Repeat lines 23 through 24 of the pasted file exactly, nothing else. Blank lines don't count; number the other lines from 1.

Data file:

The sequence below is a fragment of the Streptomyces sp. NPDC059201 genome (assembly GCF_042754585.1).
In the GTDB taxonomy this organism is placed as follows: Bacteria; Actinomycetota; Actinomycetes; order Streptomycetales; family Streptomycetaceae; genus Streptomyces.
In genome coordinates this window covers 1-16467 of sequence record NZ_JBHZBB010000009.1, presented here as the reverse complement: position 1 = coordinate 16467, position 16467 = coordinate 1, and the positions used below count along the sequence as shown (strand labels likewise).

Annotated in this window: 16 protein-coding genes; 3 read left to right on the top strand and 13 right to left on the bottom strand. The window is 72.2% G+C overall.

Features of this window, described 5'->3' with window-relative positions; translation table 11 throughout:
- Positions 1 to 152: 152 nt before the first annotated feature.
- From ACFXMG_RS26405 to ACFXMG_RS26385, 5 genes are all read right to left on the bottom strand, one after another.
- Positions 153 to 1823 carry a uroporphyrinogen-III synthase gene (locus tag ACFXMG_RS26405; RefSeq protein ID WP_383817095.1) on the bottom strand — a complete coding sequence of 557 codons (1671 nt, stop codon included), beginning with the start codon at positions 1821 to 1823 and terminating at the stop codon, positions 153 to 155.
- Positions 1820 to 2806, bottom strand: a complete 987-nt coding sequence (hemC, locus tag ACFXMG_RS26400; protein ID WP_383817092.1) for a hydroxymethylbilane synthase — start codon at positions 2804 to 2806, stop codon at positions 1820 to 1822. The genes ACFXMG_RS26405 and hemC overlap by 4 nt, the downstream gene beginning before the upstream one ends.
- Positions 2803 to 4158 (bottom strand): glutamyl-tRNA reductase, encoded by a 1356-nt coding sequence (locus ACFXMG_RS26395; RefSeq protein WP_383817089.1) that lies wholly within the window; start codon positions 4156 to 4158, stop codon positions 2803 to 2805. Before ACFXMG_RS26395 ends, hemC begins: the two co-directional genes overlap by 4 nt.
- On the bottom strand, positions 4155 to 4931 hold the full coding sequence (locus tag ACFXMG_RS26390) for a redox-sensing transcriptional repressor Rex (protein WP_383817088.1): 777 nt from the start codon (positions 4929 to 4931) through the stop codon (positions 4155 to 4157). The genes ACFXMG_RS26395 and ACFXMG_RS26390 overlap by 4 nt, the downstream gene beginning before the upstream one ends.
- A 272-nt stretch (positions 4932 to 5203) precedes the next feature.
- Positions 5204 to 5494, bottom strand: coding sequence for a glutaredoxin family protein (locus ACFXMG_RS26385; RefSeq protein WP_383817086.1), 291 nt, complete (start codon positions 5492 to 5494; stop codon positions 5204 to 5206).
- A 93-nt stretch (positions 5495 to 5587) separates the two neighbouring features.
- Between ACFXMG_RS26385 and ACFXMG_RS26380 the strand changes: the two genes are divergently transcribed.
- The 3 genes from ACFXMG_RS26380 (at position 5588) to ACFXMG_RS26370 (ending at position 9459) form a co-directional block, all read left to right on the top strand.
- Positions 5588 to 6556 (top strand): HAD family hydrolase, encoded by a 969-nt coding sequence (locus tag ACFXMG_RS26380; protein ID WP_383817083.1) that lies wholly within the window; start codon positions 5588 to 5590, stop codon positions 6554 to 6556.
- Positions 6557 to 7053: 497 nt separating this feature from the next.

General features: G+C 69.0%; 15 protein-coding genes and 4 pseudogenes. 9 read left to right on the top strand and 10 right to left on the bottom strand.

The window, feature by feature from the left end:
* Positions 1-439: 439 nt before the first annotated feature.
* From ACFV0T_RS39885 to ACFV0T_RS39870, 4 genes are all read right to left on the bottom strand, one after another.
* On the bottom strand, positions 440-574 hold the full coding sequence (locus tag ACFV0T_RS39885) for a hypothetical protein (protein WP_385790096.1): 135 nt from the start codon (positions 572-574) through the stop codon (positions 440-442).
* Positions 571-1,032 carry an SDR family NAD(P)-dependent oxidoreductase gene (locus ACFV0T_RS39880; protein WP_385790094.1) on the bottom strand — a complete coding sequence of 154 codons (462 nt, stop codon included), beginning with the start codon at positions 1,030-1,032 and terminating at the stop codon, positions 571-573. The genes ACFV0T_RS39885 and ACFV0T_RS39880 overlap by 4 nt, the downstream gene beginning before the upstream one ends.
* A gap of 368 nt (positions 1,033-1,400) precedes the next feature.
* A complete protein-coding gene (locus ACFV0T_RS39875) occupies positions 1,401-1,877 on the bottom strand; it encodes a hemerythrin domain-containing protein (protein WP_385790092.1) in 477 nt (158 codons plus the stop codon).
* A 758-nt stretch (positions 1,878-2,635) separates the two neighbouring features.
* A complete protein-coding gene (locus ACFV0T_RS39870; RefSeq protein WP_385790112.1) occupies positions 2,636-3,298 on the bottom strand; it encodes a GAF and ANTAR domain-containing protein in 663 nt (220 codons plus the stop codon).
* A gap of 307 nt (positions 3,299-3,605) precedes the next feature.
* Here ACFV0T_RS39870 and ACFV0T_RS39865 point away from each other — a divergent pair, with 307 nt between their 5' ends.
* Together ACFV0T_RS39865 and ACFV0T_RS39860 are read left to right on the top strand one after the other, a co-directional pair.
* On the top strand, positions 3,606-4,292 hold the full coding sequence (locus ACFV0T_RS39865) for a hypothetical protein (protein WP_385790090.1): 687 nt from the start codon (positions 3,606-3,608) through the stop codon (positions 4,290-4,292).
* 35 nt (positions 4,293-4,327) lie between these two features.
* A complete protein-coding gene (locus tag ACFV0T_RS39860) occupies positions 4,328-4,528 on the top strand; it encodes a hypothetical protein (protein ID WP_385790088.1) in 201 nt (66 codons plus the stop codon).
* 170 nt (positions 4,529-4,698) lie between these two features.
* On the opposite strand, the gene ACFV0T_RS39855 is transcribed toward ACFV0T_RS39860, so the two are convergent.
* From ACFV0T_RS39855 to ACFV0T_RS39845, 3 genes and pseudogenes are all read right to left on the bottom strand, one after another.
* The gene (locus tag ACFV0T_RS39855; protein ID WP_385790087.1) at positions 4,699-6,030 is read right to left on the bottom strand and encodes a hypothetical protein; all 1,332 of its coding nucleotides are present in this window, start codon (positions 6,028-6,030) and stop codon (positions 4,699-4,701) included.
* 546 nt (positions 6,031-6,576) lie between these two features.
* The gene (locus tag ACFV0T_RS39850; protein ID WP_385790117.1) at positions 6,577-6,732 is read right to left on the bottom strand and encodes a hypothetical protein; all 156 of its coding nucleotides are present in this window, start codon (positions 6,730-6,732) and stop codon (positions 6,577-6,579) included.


* On the bottom strand, positions 440-574 hold the full coding sequence (locus tag ACFV0T_RS39885) for a hypothetical protein (protein WP_385790096.1): 135 nt from the start codon (positions 572-574) through the stop codon (positions 440-442).
* Positions 571-1,032 carry an SDR family NAD(P)-dependent oxidoreductase gene (locus ACFV0T_RS39880; protein WP_385790094.1) on the bottom strand — a complete coding sequence of 154 codons (462 nt, stop codon included), beginning with the start codon at positions 1,030-1,032 and terminating at the stop codon, positions 571-573. The genes ACFV0T_RS39885 and ACFV0T_RS39880 overlap by 4 nt, the downstream gene beginning before the upstream one ends.